The importance of prevalence in discourse.
What a great three months for gaming- it’s hard to think of the last time we had a period of time so jam packed with quality new game releases, or so many developments and announcements in the gaming sphere. After the last few years felt like the gaming market was contracting and shrinking, this year has struck back with a relentless stream of great games one after the other so far.
An interesting trend manifests when you consider this year thus far, however- if you look at the buzz and chatter around these games and systems, you find that discourse is dominated entirely by PlayStation and Nintendo. It makes sense- PlayStation 4 has been on fire this year, and so far has received titles such as Tales of Berseria, Kingdom Hearts 2.8 HD, Yakuza 0, Nioh, Horizon: Zero Dawn, and NieR Automata– six amazing games in almost as many weeks.
Nintendo, on the other hand, launched a brand new console (very successfully), and launched it with what might be the greatest game ever made- The Legend of Zelda: Breath of the Wild. While PlayStation has dominated conversation due to the sheer pace and quantity of great releases exclusive to it, Nintendo has managed to do so simply because of how staggeringly great this one game has turned out to be.
If you were an outsider looking at the industry, you might erroneously conclude by assessing the discourse and chatter this year so far that there are only two major (non PC) systems in the industry, PlayStation and Nintendo- but that’s wrong. There is a third one, too- it’s just that no one is talking about it.
The interesting thing is that the Xbox One seems to be entirely irrelevant to gaming discourse and discussion right now- it exists, is selling presumably well, and gets third party multiplatform games, that also sell well on it. It’s just that it’s not making any impact on the industry at all, which is a terrible place to be in- just ask Sega with the Saturn, or Nintendo with the Wii U, how irrelevance worked for them. The Xbox news so far this year has all been largely negative- the cancellation of Scalebound, for example, or Platinum’s announcement that NieR Automata won’t be coming on it. The only really big game this year from Microsoft has been Halo Wars 2 and while there is no doubt that it’s an exceptional game it did not manage create a huge impact for the console.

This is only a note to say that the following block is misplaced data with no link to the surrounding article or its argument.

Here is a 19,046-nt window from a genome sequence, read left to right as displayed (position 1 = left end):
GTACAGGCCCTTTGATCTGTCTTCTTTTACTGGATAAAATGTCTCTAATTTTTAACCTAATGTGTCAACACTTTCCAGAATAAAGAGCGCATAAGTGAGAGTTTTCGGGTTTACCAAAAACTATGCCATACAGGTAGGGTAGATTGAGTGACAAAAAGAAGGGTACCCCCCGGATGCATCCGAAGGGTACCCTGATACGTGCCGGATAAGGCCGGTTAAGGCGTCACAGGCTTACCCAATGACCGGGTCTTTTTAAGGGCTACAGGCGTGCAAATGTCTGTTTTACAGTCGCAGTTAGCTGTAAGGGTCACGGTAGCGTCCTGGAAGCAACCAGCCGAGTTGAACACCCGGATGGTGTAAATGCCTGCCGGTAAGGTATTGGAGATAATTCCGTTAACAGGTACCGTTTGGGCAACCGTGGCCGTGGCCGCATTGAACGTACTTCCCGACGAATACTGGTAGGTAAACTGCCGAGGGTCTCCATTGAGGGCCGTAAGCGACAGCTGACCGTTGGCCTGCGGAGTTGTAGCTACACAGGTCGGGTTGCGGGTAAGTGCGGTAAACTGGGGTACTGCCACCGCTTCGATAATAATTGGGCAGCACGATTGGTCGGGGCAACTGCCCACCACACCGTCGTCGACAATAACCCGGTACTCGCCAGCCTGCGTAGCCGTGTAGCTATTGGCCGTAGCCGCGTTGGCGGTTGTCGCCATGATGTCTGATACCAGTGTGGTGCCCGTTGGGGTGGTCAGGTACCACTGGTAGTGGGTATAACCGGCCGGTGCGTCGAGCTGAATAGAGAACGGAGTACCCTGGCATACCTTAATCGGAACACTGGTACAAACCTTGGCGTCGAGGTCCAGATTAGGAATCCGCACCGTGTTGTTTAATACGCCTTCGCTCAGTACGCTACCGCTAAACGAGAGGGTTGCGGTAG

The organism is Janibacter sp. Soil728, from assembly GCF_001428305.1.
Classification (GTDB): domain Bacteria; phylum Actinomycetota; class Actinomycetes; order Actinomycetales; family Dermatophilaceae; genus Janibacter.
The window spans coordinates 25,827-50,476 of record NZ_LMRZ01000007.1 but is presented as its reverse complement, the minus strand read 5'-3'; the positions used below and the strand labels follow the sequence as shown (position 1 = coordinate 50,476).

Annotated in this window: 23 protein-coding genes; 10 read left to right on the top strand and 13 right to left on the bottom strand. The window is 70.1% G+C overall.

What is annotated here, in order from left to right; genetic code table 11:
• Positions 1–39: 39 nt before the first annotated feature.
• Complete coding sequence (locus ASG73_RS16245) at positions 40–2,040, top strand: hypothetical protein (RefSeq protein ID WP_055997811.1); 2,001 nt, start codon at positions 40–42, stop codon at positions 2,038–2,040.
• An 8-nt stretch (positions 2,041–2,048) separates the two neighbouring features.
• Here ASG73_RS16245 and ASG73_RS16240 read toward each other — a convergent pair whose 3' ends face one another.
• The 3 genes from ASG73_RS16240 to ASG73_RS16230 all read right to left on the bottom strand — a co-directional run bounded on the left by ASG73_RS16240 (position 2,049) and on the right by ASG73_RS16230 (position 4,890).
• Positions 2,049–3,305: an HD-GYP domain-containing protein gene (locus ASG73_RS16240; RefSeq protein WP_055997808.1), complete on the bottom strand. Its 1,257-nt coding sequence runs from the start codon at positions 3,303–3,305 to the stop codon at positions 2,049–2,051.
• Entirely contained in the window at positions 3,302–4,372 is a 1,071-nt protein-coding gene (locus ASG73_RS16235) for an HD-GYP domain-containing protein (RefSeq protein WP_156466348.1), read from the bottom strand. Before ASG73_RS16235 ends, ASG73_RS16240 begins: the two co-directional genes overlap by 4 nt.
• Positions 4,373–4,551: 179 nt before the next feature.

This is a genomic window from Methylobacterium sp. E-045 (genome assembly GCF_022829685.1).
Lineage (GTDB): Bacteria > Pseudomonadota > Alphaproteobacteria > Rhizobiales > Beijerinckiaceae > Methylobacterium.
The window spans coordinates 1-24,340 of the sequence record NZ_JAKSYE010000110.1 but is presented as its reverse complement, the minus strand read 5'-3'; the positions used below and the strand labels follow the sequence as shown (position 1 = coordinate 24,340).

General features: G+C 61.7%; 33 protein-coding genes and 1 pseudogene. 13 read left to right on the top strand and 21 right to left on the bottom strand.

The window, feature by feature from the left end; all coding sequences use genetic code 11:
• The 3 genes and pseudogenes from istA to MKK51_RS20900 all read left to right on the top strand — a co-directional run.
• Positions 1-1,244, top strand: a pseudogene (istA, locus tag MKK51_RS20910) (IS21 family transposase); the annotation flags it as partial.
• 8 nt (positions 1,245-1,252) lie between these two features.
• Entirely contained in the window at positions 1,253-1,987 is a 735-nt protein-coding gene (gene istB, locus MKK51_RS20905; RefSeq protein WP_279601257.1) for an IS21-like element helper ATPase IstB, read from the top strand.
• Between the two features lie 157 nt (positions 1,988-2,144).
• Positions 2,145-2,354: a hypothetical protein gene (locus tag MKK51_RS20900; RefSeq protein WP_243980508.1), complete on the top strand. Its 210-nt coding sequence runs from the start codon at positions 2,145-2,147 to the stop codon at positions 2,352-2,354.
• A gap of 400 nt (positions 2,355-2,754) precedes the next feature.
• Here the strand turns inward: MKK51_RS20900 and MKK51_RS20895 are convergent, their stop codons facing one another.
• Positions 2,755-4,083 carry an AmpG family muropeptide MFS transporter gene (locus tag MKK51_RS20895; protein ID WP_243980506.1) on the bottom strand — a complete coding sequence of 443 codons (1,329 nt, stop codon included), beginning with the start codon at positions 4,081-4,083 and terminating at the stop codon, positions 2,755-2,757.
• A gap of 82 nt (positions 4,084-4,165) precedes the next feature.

While some ardent Xbox fans may take to the comments to remind me that this ‘buzz’ and ‘chatter’ doesn’t matter in the real world, I’d ask them to consider that statement before they make it- the negative buzz and chatter around the Xbox One when it was announced certainly mattered, and it created a stigma with the platform that persists with it to this day, especially for the more average mainstream customer. If a less informed person were to go online to research buying a new gaming system for themselves, what would they see? They would see coverage dominated by discourse of PlayStation’s relentless stream of exclusives, or by Zelda, being hailed by many as the best game ever made, and incidentally playable only on Nintendo- automatically, subconsciously, the decision would come down to one of these two for them, then. Xbox wouldn’t even be a part of the conversation.
This isn’t to say all is lost, however- for starters, Xbox fans, at least, can be assured of a steady stream of games if they own the console. Even if Microsoft’s own first party output has shrunk (Halo Wars 2 came and went), third party multiplatform games, such as Resident Evil 7, Ghost Recon: Wildlands, For Honor, and Mass Effect: Andromeda are all on it. And certainly, there is a chance that Microsoft comes out all guns blazing this E3, and it turns out that they were only saving their announcements for the impending release of the Xbox Scorpio later this year (this same strategy was adopted by, and worked out well for, Nintendo and the Switch). However, as it stands right now, it’s a bit worrying to see Xbox recede from the conversation more and more as time goes by.
In the past, Microsoft have discussed about the possibility of having a pre-E3 show for the Scorpio reveal and although nothing is set in stone, I think it would be a great idea to reveal the console and it features a few months before E3. This will ensure there is enough talk happening around the new hardware and then Microsoft can announce a killer launch line-up fo the Scorpio at E3 thus ensuring that the show is only about the games. Xbox boss Phil Spencer has stated something similar in the past so at the very least Microsoft seems to be thinking about conducting a pre-E3 show but right now Sony and Nintendo are simply taking away all the limelight and the Redmond based company needs to act soon.
Note: The views expressed in this article are those of the author and do not necessarily represent the views of, and should not be attributed to, GamingBolt as an organization.